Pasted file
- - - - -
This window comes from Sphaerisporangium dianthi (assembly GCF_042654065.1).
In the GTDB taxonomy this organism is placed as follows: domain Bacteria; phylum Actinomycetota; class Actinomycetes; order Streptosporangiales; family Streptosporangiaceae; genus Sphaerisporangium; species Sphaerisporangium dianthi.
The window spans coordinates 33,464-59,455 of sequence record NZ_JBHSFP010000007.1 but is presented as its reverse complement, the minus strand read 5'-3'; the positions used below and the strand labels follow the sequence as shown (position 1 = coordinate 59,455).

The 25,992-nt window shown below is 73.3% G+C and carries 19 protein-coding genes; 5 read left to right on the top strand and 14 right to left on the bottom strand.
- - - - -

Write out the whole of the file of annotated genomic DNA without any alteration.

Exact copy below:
This window comes from Sphaerisporangium dianthi (assembly GCF_042654065.1).
In the GTDB taxonomy this organism is placed as follows: domain Bacteria; phylum Actinomycetota; class Actinomycetes; order Streptosporangiales; family Streptosporangiaceae; genus Sphaerisporangium; species Sphaerisporangium dianthi.
The window spans coordinates 33,464-59,455 of sequence record NZ_JBHSFP010000007.1 but is presented as its reverse complement, the minus strand read 5'-3'; the positions used below and the strand labels follow the sequence as shown (position 1 = coordinate 59,455).

The 25,992-nt window shown below is 73.3% G+C and carries 19 protein-coding genes; 5 read left to right on the top strand and 14 right to left on the bottom strand.